Remember those personality tests from high school that guided you toward your most aptitude-worthy career? Like figuring out what folds to make from a picture of an unconstructed box could tell if you could be President.
Erica Harris dreamed of becoming CEO of Chanel. Admittedly, she is meticulous and detail-oriented, but the test’s guidance was still a heartbreaker: “It said I should be a tax auditor. How cruel is that? What does that say about your personality that you should be an IRS tax auditor?”
Lucky for us all, she became a lawyer.
No-nonsense, efficient and passionate, Harris thrives on the investigative puzzles of commercial and IP litigation and dives head-first into every matter she takes on. One of the elite trial corps at Susman Godfrey from its Houston office, she got her law degree from the University of Texas Law School, and thought she’d become a law professor.
The studied sentiment was understandable. Her parents, Walter and Sandra Worth, were immigrants from Germany and Canada, who instilled in their children a deep appreciation for the freedoms the U.S. affords. Her father was a widely respected environmental engineer who studied greenhouse gasses, while her mother is an award-winning author of historical novels, including “The Rose of York: Love and War.”
Her clients love her, saying she is “the best damn lawyer in Houston.” She excels at brainy puzzles that play out in court, and takes great pleasure in the clients she helps. She also leads recruiting for the firm, which routinely hires a higher percentage of U.S. Supreme Court clerks than any other firm. Currently, she is the lead attorney for Chevron in a wide array of matters, including the closely-watched climate change litigation making its way through state and federal courts.
Lawdragon: Susman Godfrey is a pioneer in terms of alternative fee structures, and nurturing attorneys who excel at risk-based fees. Will you tell us a bit about your personal approach?
Erica Harris: I have regular work from large corporate clients, on either a fixed fee or hourly basis, and then I supplement that docket with cases where we’re swinging for the fences. Those cases often include a contingency component and are particularly fun, because, oftentimes, the client needs your help for something that's their baby. They've spent their lifetime on it. You see it in patent cases and with companies that people have built up over 30, 40 years.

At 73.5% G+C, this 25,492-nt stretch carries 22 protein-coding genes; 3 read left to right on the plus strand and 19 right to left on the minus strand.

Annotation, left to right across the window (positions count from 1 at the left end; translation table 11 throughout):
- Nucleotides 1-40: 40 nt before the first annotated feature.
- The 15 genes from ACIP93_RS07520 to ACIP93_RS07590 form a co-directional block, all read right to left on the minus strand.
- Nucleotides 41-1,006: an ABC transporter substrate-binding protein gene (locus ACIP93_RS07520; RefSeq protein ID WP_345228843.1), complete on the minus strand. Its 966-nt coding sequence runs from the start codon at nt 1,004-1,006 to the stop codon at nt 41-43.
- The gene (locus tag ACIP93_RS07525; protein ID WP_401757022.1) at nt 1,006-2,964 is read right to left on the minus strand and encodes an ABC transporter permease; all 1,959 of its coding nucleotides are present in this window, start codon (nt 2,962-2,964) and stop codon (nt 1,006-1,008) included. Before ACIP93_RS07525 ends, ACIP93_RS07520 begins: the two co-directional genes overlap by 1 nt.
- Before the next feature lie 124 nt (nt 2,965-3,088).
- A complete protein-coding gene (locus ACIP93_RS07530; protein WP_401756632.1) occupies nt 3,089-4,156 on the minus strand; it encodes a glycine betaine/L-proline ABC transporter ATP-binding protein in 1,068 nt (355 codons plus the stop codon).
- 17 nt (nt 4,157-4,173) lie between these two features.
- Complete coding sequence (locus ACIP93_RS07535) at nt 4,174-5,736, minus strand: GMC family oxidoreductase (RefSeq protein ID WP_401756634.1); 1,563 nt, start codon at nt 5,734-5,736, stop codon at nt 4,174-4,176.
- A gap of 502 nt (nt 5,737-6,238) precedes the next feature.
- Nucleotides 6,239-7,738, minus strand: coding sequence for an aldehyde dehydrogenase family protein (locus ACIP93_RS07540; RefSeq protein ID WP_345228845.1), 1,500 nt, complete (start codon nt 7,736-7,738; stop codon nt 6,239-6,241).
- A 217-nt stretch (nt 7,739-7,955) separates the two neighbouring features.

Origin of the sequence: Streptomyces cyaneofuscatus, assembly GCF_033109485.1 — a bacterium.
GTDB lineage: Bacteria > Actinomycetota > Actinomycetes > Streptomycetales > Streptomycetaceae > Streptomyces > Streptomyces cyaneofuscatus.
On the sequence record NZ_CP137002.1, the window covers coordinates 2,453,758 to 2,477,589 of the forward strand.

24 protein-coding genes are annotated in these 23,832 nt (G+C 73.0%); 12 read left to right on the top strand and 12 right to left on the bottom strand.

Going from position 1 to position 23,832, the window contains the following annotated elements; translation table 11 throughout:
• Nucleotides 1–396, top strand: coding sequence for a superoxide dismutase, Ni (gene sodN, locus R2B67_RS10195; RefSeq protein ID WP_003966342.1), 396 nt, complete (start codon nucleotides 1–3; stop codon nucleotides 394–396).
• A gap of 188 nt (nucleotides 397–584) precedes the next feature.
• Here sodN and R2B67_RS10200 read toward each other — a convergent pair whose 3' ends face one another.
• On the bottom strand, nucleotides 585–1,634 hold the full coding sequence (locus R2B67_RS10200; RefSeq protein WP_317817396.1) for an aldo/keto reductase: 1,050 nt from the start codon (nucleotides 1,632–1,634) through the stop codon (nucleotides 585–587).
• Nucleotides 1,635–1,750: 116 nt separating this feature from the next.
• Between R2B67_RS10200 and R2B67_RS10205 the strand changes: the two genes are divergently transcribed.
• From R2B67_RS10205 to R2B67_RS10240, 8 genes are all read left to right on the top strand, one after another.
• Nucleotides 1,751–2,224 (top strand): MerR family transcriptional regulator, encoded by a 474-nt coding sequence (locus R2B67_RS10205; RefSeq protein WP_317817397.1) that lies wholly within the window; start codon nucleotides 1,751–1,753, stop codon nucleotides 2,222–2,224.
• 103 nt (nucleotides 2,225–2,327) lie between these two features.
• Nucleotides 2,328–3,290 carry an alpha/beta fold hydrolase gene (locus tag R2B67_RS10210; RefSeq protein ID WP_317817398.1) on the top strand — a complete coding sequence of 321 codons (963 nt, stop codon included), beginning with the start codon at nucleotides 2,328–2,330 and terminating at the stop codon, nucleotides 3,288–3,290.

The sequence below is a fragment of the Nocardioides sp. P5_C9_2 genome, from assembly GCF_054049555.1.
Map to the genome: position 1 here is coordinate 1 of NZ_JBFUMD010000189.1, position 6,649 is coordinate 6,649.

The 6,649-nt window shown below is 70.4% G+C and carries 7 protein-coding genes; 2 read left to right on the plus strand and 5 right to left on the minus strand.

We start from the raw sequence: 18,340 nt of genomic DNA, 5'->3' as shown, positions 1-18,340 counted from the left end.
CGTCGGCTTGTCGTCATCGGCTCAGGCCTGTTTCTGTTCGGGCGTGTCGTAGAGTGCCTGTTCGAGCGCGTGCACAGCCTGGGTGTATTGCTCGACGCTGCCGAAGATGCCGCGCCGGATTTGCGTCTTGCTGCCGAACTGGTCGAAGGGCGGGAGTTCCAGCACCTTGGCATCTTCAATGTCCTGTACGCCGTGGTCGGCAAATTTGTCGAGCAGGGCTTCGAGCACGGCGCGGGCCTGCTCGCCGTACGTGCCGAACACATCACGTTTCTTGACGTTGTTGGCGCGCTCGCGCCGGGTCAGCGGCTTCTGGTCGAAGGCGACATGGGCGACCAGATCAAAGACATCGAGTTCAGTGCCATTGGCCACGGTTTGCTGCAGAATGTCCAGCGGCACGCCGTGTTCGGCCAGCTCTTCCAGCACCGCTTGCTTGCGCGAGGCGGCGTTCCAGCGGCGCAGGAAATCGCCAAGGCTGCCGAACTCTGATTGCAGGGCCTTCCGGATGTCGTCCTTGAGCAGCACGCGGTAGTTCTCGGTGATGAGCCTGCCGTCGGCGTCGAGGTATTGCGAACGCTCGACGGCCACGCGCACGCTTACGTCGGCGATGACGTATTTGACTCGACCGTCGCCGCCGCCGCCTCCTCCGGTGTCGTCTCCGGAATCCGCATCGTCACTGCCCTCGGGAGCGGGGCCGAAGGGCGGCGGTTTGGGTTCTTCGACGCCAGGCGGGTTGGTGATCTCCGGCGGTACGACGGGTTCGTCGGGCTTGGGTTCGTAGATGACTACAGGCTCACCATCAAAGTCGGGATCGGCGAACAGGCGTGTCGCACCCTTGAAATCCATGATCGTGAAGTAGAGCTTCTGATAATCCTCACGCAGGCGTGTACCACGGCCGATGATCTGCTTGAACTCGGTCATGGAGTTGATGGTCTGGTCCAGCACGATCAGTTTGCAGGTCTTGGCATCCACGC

I handled one case recently for a small company run by a female CEO, who was the number one distributer for a very large supplier of goods. She had a dispute with the distributor that had been going on for years, and finally she said, "Well, we need to actually pull the trigger. I'm going to have to pick a fight with this supplier, whom I've had a long-term relationship with, and it's going to be public, and it's going to be ugly." So she came here, and we had the filing out within a few months. Within six months of that, we had the case settled. Very favorably.
EH: In our practice, helping clients salvage something to which they have devoted their lives is the most rewarding work. I had lunch the other day with a colleague and one of his former clients. And the client was telling me how 20 years ago, the Susman partner had achieved a great success for her. She remembers every minute of it. Those clients. . . they never forget you.
LD: You also handled some pro bono work recently for the veterans of Iraq and Afghanistan.
EH: I did, and I was grateful for the opportunity to support our veterans. I represented the IAVA, the Iraq and Afghanistan Veterans of America, writing an amicus brief in a case where the petitioner was suing one of the government agencies that was sitting on the application to grow marijuana for a scientific study. Huge numbers of Iraq and Afghanistan veterans have PTSD, and PTSD is correlated with the high suicide rate among veterans. This clinician had seen these vets self-medicating with marijuana, and it was helping them. She wanted to do a larger study, but ran into difficulties because marijuana is classified at the federal level as a Class 1 drug and the only product available for legal clinical studies was of very poor quality.
She put in an application to grow marijuana for a proper study. She’d received DEA approval, and National Institute of Health approval, and there were two other agencies from which she had to get approval, and everybody approved. She got the final application into the federal government in October or November of 2016. Well, guess what happened in November of 2016? We had an election, and the new administration – even though the law says they have to process the application in 90 days – sat on it for years.
I wrote an amicus brief for IAVA, seeking an order that the federal agency process the application. The case was totally different from what I normally do because I wasn't researching the legal standards for approving the applications. The petitioner already had that case law in the main petition. Instead, I wrote about all the scientific literature on veterans' suicide, and PTSD, and the link between PTSD symptoms and suicide.
LD: What an amazing project. I know another big focus of yours in recent years has been climate change litigation. Will you walk us through the current cases you’re handling in that space?
EH: The climate change cases have been fascinating. I’m representing Chevron in 10 lawsuits pending against them right now. These are climate change cases where the allegation is that by selling fossil fuels, the defendants created a public nuisance, so should be held liable for the effects of climate change as a result. Some are on appeal, some are stayed and some are proceeding.
There are a number of interesting questions in those cases. The first question is: which court should it be in? A New York court and a California court said federal courts. A Rhode Island and California court said state courts. All of those decisions are on appeal.